Finding Vivian Maier
Opens Fri., April 11 at Seven Gables. Not rated. 83 minutes.
The biggest discovery of 20th-century photography was made in 2007 by Chicago flea-market maven/historian John Maloof. Vivian Maier was a nanny who died soon thereafter, indigent and mentally ill, a hoarder. Maloof bought trunks of her negatives with no idea what they contained. The revelation of those images, in a series of art shows—including at Photo Center NW last year—and books, immediately placed her in the front rank of street photographers like Robert Frank, Lee Friedlander, and Garry Winogrand. But who the hell was she?
Now Maloof and Charlie Siskel have directed a kind of documentary detective story about the enigmatic spinster (1926–2009). It’s an irresistible quest, as Maloof interviews the now-grown kids Maier cared for, plus a few fleeting friends and acquaintances, who had no idea of her gifts. I don’t want to spoil the sleuthing in this sad, intriguing movie, which also functions as a sales reel for more books and shows to follow from a massive archive that’s still being indexed and printed. Maloof has become a one-man industry on Maier’s posthumous behalf: curator, champion, and businessman. Maier’s prints are selling in a way those of the tired icons of the last century are not; she’s trendy not just because of her eye—excellent, with many new (to me) images included here—but because of her mystery.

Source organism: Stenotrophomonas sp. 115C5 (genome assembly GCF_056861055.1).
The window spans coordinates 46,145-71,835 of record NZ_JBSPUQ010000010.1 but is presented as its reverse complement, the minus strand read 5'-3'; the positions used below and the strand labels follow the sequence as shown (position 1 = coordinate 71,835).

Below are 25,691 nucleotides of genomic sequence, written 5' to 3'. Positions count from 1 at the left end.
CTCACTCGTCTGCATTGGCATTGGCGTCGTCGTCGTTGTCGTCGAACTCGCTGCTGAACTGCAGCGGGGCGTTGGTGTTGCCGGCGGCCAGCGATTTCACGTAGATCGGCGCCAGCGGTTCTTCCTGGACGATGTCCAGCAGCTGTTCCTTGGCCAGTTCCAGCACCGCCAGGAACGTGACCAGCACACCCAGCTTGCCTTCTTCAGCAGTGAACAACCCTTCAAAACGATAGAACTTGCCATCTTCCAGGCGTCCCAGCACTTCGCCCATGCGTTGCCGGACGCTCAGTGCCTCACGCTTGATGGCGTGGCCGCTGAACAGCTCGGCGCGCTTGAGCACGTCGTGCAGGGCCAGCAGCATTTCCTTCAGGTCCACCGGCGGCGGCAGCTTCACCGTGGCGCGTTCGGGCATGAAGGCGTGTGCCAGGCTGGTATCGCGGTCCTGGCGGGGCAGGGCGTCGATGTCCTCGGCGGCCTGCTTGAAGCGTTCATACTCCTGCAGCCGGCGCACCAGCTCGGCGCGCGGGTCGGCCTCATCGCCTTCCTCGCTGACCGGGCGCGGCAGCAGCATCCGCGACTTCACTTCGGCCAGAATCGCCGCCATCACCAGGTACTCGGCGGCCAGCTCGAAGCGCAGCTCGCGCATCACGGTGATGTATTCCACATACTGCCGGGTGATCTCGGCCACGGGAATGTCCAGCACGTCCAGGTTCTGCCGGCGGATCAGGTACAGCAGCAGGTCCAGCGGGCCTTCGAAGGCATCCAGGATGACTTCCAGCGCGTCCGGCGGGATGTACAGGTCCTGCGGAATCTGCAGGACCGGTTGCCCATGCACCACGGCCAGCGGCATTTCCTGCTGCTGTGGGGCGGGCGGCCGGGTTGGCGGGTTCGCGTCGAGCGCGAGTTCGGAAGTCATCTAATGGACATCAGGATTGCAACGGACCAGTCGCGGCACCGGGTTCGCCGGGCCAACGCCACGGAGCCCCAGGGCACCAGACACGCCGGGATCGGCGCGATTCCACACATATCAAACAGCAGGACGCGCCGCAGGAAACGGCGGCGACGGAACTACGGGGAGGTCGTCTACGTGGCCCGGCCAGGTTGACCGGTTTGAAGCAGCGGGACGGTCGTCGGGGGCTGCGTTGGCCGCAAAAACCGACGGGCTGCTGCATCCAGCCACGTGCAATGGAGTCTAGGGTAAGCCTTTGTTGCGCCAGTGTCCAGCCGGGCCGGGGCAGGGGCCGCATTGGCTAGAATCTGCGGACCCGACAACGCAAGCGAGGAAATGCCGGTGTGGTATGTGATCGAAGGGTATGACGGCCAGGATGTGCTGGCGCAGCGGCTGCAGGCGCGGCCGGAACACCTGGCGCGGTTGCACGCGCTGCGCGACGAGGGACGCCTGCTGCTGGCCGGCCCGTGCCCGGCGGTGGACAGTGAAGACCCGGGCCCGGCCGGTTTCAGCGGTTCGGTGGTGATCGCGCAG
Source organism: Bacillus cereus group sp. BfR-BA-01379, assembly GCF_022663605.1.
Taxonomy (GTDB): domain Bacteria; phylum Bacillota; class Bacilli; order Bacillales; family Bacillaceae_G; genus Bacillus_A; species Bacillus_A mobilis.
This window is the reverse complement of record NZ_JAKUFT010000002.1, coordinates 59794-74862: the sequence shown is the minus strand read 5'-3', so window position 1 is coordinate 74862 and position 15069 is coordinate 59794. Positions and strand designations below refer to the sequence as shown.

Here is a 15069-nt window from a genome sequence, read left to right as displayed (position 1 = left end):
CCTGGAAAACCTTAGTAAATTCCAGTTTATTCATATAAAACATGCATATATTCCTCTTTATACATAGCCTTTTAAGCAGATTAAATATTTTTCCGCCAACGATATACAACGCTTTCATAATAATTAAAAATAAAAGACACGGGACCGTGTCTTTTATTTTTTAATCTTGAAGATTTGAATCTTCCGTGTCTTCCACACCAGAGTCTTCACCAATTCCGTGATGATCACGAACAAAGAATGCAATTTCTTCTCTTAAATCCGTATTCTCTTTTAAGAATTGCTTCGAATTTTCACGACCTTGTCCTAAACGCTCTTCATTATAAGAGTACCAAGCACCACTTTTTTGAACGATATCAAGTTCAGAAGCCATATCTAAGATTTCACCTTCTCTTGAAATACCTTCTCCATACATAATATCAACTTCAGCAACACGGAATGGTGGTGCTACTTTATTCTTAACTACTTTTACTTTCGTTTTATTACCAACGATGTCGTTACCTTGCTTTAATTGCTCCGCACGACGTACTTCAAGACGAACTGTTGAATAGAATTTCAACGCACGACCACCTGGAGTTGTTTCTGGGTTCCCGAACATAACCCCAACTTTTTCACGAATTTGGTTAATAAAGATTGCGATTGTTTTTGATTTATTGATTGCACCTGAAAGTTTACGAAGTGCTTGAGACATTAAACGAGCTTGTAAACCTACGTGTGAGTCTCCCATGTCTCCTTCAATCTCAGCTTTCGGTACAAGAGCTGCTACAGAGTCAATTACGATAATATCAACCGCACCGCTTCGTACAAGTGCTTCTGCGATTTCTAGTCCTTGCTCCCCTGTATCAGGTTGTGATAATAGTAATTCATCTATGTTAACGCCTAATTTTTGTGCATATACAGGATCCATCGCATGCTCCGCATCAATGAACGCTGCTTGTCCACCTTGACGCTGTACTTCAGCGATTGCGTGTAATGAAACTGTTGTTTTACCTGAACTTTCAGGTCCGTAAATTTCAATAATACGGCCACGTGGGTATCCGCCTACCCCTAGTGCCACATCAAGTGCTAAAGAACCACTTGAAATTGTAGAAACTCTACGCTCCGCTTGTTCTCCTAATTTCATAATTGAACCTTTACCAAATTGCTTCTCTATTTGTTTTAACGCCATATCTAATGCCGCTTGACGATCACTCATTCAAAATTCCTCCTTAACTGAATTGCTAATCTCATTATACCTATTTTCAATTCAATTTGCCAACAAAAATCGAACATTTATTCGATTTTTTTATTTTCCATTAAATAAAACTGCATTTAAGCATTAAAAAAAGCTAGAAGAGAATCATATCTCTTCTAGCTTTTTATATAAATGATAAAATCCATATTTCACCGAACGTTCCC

That’s where, despite the film’s art-history appeal, I part ways with Maloof. Do we really need to know an artist—Frank, Winogrand, Diane Arbus, whomever—to appreciate their work? Why must there always be psychology on the other side of the lens? Maier was almost pathologically secretive (“sort of a spy,” she said), but all photographers hide behind the camera. Would she have wanted her images seen by the public? Maloof conclusively answers that question. Would she have wanted his movie to be made? All her grown charges say the same: No.